non-failure because it exists at all.

yesterday saw a car turn onto a one way street in the wrong direction, then quickly reverse back to the junction.

walked home from the park imagining I drove in the near lane when the car turned the wrong way and we hit head on, smashing my teeth into my throat.

closed my eyes and shook my head softly.

tried to explain to two 21 year olds the feeling of your late 20s. the sensation of slipping.

stumbled on the words, self corrected, didn’t say much of anything.

girl on Instagram has not responded to my message.

a person sits behind me in class and watches episodes of hell’s kitchen on his phone with the volume off.


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Zach Marcum is the 2000 dunk contest but in human form.

AFTERMATH + AFTERMATH – Grace Gardiner

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Photo: Satoshi Urakawa

AFTERMATH

like wind         pain takes

……………shape               against body

 

cuts its             portrait

…………..out of in          with flesh

 

the frame         left

…………..when               adrenaline

 

lets                   the outside

………..remind             the skin

 

where              you end

………….there                you begin

 

AFTERMATH

when the woman corrects

……….her should to could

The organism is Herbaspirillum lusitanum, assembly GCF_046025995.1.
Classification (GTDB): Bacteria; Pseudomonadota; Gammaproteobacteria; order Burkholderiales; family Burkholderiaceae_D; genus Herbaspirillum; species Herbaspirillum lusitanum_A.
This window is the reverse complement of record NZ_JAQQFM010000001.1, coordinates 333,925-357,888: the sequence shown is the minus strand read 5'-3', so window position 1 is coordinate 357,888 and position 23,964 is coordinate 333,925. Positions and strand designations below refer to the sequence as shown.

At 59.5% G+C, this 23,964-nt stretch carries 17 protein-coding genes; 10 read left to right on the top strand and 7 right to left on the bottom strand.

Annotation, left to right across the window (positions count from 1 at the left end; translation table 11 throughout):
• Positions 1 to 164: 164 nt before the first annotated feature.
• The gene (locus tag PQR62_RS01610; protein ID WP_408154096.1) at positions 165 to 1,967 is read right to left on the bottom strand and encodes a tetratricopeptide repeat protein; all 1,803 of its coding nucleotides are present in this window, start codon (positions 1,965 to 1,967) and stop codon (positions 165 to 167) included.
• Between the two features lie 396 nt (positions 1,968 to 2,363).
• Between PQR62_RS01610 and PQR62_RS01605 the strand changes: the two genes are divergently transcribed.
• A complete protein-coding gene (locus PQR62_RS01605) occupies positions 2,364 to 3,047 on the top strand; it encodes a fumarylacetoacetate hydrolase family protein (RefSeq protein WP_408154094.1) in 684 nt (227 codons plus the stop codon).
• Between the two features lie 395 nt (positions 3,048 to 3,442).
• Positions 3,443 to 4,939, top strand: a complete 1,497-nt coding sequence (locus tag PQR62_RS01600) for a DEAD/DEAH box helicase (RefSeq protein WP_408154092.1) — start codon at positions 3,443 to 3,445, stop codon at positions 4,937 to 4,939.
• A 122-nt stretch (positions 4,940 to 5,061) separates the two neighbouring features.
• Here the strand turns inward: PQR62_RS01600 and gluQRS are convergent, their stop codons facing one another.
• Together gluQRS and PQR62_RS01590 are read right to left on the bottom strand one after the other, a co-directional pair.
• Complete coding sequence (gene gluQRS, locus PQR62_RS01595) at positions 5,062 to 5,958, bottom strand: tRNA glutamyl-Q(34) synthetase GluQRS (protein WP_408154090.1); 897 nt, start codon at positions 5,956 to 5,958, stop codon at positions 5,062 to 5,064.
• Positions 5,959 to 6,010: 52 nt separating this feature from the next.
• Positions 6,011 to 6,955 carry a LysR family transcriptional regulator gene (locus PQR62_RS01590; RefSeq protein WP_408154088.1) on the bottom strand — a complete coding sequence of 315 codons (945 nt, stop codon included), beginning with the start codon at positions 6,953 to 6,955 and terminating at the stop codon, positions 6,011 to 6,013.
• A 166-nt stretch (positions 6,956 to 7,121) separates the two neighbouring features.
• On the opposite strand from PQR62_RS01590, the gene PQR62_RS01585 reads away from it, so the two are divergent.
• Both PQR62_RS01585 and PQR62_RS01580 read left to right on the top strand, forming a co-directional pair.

…………………….as in you ­______

……………………………..have died

 

……………………you think the swath

…………from c to s-h the payment

 

you might use to rewind

…………your plural wounds

 

……………………the car & you both

……………………………….just two bodies

 

…………………….untethered subsumed

………….by you only

 

to playact the rift

………..one form seeks from another


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Grace Gardiner is a British-American non-binary poet and burgeoning intermedia installation artist. They are currently pursuing their PhD in Creative Writing at the University of Missouri, Columbia, where they live with their partner and one too many brown recluses. Find them online at pearlsthatwere.tumblr.com.

The Hands That Caught Me – Sarah Lilius

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Photo: Eberhard Grossgasteiger

The hands that caught me as I entered
the world were the same hands that examined
me at sixteen, back flattened against a white sheet.

There was no discussion of sexual activity,
birth control, or even menstruation.
This man revered by my mother,

told me I could lose weight, told me
to diet, that in his country
people are hungry.

My own hands clutched the fabric,
tried to not cry the instant
tears that would come hot in the car.

My place in the world
welled inside me like the ghost
of a boulder, great and silent.


Sarah Lilius

Sarah Lilius is the author of four chapbooks, including GIRL (dancing girl press, 2017), and Thirsty Bones (Blood Pudding Press, 2017). Her work has appeared in the Denver Quarterly, Pithead Chapel, Entropy, and Fourteen Hills. She lives in Virginia with her husband and sons. Her website is sarahlilius.com.